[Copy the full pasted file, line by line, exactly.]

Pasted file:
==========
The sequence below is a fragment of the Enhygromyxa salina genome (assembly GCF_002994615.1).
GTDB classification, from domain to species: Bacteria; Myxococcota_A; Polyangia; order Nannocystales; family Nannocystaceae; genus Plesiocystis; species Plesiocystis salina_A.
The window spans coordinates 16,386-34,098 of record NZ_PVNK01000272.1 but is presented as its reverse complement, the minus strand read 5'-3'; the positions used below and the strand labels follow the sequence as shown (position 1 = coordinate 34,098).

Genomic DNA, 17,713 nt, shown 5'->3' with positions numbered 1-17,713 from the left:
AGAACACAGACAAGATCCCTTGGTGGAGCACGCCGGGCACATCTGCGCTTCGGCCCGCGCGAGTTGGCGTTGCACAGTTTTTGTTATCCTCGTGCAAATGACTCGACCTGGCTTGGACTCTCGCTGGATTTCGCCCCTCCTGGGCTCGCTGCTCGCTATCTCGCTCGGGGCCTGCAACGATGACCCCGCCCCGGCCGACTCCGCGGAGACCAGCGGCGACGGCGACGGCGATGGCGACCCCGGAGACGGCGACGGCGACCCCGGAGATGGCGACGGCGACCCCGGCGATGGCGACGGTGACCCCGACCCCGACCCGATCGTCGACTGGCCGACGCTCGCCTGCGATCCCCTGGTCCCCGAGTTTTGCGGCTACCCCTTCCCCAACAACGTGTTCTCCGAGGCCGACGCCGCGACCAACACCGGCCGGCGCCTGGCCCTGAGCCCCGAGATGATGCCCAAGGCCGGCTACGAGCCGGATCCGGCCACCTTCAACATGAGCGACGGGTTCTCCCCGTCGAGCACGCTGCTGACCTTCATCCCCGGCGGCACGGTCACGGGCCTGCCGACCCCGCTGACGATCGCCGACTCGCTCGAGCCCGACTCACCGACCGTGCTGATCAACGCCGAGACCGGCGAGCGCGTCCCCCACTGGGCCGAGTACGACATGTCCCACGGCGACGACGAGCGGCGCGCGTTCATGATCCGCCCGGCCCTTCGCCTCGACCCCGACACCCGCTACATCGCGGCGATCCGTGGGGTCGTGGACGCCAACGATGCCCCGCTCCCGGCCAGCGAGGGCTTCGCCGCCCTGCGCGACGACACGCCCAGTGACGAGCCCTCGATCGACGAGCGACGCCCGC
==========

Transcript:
The sequence below is a fragment of the Enhygromyxa salina genome (assembly GCF_002994615.1).
GTDB classification, from domain to species: Bacteria; Myxococcota_A; Polyangia; order Nannocystales; family Nannocystaceae; genus Plesiocystis; species Plesiocystis salina_A.
The window spans coordinates 16,386-34,098 of record NZ_PVNK01000272.1 but is presented as its reverse complement, the minus strand read 5'-3'; the positions used below and the strand labels follow the sequence as shown (position 1 = coordinate 34,098).

Genomic DNA, 17,713 nt, shown 5'->3' with positions numbered 1-17,713 from the left:
AGAACACAGACAAGATCCCTTGGTGGAGCACGCCGGGCACATCTGCGCTTCGGCCCGCGCGAGTTGGCGTTGCACAGTTTTTGTTATCCTCGTGCAAATGACTCGACCTGGCTTGGACTCTCGCTGGATTTCGCCCCTCCTGGGCTCGCTGCTCGCTATCTCGCTCGGGGCCTGCAACGATGACCCCGCCCCGGCCGACTCCGCGGAGACCAGCGGCGACGGCGACGGCGATGGCGACCCCGGAGACGGCGACGGCGACCCCGGAGATGGCGACGGCGACCCCGGCGATGGCGACGGTGACCCCGACCCCGACCCGATCGTCGACTGGCCGACGCTCGCCTGCGATCCCCTGGTCCCCGAGTTTTGCGGCTACCCCTTCCCCAACAACGTGTTCTCCGAGGCCGACGCCGCGACCAACACCGGCCGGCGCCTGGCCCTGAGCCCCGAGATGATGCCCAAGGCCGGCTACGAGCCGGATCCGGCCACCTTCAACATGAGCGACGGGTTCTCCCCGTCGAGCACGCTGCTGACCTTCATCCCCGGCGGCACGGTCACGGGCCTGCCGACCCCGCTGACGATCGCCGACTCGCTCGAGCCCGACTCACCGACCGTGCTGATCAACGCCGAGACCGGCGAGCGCGTCCCCCACTGGGCCGAGTACGACATGTCCCACGGCGACGACGAGCGGCGCGCGTTCATGATCCGCCCGGCCCTTCGCCTCGACCCCGACACCCGCTACATCGCGGCGATCCGTGGGGTCGTGGACGCCAACGATGCCCCGCTCCCGGCCAGCGAGGGCTTCGCCGCCCTGCGCGACGACACGCCCAGTGACGAGCCCTCGATCGACGAGCGACGCCCGC